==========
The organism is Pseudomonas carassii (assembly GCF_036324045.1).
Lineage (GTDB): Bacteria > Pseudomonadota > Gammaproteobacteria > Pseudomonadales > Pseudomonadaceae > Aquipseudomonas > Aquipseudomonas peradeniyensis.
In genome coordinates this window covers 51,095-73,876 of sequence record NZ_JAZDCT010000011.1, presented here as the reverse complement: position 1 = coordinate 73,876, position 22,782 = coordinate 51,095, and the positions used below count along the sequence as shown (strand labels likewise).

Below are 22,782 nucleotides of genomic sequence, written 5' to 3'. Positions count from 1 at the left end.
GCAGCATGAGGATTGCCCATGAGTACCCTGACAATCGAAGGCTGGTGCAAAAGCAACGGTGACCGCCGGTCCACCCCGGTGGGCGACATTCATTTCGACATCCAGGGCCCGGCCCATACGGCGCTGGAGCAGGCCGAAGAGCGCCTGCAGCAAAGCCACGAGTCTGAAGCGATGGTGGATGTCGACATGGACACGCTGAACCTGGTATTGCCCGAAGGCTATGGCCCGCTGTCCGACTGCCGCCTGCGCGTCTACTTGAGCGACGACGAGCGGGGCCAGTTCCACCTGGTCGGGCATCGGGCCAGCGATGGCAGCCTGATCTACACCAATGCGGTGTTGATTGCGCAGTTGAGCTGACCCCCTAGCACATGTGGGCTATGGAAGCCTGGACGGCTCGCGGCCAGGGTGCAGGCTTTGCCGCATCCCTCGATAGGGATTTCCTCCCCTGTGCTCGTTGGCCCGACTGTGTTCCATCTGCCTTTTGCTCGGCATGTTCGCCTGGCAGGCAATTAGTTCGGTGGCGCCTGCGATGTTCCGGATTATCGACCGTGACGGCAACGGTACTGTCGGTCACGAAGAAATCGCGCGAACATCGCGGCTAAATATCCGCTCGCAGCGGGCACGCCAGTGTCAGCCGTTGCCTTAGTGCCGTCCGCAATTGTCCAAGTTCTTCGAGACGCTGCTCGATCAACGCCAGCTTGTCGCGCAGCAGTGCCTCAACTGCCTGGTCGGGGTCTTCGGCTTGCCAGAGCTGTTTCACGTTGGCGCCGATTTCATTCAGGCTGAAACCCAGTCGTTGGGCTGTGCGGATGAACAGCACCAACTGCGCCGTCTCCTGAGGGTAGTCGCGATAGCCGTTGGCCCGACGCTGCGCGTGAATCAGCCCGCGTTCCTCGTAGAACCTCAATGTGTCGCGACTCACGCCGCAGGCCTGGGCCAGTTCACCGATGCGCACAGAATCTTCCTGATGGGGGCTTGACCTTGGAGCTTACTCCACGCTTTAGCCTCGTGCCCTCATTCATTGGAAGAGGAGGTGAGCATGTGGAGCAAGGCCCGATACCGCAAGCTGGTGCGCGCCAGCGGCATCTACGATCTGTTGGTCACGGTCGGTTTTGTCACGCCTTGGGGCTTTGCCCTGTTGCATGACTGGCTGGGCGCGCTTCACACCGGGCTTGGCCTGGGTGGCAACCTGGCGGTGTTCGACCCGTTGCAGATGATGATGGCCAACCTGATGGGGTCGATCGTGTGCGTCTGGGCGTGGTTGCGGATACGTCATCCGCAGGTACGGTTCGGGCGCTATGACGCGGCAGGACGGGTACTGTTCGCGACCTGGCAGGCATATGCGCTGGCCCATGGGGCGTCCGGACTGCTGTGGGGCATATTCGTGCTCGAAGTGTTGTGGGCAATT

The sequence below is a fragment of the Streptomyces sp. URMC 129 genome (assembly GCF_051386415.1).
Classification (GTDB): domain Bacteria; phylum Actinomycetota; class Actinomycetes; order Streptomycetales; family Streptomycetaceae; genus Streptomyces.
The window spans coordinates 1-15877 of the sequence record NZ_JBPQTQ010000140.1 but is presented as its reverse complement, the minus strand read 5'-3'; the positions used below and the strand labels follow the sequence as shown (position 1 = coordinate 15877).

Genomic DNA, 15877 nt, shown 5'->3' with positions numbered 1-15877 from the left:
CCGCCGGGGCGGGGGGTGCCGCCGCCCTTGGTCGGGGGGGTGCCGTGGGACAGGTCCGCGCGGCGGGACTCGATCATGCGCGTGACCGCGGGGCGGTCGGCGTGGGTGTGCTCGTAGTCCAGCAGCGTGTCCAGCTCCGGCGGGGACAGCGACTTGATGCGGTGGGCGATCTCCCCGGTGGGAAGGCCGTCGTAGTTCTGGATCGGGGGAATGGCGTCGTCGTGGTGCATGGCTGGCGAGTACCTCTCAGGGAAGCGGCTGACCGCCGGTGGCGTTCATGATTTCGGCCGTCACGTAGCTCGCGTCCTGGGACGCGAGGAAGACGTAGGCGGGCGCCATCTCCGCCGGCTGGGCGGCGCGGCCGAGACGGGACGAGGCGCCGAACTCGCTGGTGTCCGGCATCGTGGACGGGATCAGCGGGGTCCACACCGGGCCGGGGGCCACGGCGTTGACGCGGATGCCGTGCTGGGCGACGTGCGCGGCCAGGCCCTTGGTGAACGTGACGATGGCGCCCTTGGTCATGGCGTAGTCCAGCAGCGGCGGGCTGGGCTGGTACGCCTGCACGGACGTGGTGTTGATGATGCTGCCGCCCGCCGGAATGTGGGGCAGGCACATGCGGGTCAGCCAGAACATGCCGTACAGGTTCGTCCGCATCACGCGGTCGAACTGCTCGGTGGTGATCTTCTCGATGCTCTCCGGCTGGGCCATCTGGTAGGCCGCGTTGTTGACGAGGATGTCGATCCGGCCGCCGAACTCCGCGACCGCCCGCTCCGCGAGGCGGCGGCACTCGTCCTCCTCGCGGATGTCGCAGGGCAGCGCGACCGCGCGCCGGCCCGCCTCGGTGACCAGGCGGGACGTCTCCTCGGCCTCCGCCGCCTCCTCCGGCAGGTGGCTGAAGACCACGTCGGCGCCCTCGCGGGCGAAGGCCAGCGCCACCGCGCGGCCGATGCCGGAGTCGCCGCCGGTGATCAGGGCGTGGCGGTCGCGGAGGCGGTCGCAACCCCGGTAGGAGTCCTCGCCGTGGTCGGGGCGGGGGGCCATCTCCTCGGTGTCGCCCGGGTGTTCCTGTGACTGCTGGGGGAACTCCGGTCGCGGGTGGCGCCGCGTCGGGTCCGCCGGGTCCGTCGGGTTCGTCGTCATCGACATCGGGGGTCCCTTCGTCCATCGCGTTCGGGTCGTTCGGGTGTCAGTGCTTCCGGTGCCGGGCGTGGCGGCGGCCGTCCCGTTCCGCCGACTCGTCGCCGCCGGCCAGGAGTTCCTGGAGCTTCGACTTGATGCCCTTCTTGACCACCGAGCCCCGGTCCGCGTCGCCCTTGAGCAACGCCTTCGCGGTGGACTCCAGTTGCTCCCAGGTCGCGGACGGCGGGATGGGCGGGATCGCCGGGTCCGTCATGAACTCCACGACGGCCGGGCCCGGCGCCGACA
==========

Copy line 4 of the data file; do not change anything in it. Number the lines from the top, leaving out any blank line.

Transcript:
Below are 22,782 nucleotides of genomic sequence, written 5' to 3'. Positions count from 1 at the left end.